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Erectio Ergo Sum - 
Cartesian Dualism and the Mind/Penis Connection

How are the mind and the body are connected? Viagra offers some surprising insights into this perennial philosophical question.

Old School Aphrodisiacs 

The traditional concept of an "aphrodisiac" is consistent with a dualistic interpretation of the relationship between mind and body. An aphrodisiac is supposed to affect the mind, increasing sexual desire, and thus sexual performance. Lack of sexual desire is thought to be the cause of sexual dysfunction; fixing the mental problem is viewed as key to affecting the mere physical manifestation of that problem. The mind leads and the body follows.

Viagra only affects the body, not the mind, it cannot produce an erection without a mental state of sexual arousal. This shows how the mind and body are both intimately connected and at the same time very distinct entities, exploding traditionally rigid philosophical categories of dualism and materialism.

Modern Plumbing Fixes 

Not surprisingly, when modern science first succeeded in dealing with erectile problems, it took a materialistic body-first approach. Penis pump implants and direct penile injections worked completely independently of the mind. They produced erection without a mental state of arousal. With these methods, the penis is merely a piece of plumbing, disconnected from the mind. These methods work, of course, as you'd expect from scientific materialism. But they leave the mind out of the picture, offering an incomplete picture.

Viagra: You don't make me horny baby 

There are two common misconceptions about taking Viagra. First, many people think that it will make somehow turn you on, creating sexual desire out of thin air. However, Viagra has no direct psychological effect whatsoever. On the other extreme, many expect Viagra to produce an instant erection regardless of circumstance. In fact, Viagra won't produce an erection without some kind of sexual stimulation. In short, though it works only on the body with no psychological effect, it requires a mental state to have its physiological effect.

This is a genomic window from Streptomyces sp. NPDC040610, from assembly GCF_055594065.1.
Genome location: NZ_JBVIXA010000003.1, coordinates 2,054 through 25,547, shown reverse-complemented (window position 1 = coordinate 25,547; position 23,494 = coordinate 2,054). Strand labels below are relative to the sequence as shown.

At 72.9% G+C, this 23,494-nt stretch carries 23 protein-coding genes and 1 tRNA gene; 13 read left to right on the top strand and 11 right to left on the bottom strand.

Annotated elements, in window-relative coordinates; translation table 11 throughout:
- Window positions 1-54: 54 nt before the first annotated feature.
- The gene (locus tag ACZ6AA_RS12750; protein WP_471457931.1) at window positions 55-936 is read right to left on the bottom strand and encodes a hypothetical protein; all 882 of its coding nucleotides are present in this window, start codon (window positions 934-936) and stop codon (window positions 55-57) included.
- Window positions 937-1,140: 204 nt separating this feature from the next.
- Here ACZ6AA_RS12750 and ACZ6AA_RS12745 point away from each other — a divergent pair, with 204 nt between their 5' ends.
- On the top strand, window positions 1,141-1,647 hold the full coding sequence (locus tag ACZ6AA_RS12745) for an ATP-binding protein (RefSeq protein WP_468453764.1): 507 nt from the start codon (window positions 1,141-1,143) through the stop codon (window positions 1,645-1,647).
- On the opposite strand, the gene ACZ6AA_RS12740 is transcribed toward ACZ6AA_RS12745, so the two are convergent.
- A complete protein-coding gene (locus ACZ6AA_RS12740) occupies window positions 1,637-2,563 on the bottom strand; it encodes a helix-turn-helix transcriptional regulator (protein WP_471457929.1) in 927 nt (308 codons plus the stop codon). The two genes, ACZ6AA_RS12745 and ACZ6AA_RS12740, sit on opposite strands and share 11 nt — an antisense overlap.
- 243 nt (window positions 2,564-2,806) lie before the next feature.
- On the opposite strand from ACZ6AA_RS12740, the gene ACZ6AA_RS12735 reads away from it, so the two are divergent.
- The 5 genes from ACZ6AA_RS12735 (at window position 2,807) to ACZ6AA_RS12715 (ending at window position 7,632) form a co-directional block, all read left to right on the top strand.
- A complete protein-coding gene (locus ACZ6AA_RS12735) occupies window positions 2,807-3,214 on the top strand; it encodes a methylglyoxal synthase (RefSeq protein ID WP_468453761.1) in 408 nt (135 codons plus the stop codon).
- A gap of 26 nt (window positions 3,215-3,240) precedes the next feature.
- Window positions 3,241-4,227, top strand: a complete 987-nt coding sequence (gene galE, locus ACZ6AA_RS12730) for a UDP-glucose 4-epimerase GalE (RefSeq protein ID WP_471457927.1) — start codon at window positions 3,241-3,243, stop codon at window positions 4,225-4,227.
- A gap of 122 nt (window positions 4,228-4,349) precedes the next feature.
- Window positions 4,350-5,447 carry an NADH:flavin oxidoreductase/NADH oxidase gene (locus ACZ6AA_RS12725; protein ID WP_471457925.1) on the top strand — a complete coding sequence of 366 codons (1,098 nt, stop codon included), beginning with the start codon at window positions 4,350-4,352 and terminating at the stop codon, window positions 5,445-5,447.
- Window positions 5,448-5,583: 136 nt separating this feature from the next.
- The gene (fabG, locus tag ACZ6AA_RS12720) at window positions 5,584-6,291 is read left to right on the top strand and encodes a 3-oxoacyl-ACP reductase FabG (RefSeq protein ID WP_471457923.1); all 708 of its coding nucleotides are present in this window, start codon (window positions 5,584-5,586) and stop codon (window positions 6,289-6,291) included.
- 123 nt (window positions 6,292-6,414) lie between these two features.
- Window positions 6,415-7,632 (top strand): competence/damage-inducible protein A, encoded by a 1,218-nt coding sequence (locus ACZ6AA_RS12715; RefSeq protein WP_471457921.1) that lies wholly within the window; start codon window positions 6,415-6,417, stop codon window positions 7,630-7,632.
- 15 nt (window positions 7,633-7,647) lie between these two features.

Viagra does, however, turn the slightest sexual stimulation into a raging hard-on. In a sense it amplifies your mental state. In a healthy individual, it can bring about an erection from stimuli that otherwise might have little effect. In the case of someone with erectile dysfunction, it allows the transformation of a mental state to physiological manifestation that otherwise would be short-circuited. But in either case, without the precondition of sexual arousal, no erection is forthcoming. 

The Feedback Loop

Of course, the simple fact of having an erection is likely to increase sexual interest. So, after taking Viagra, a slight sexual stimulus can produce an erection, and that erection can then in turn bring about more sexual thoughts and interest, thus maintaining or even enhancing that erection. The mental affects the physical, and then the physical in turn influences the mental. 

This feedback loop offers a prime example of the intricate links between the mind and body. Though there's a real distinction between the two, one can't be separated from the other. There's a continuous ebb and flow of thought and action. There is no body without the mind and vice versa. We have both an embodied mind and mental processes that transcend our mere physicality. That is just one the profound lessons we can learn from Viagra.


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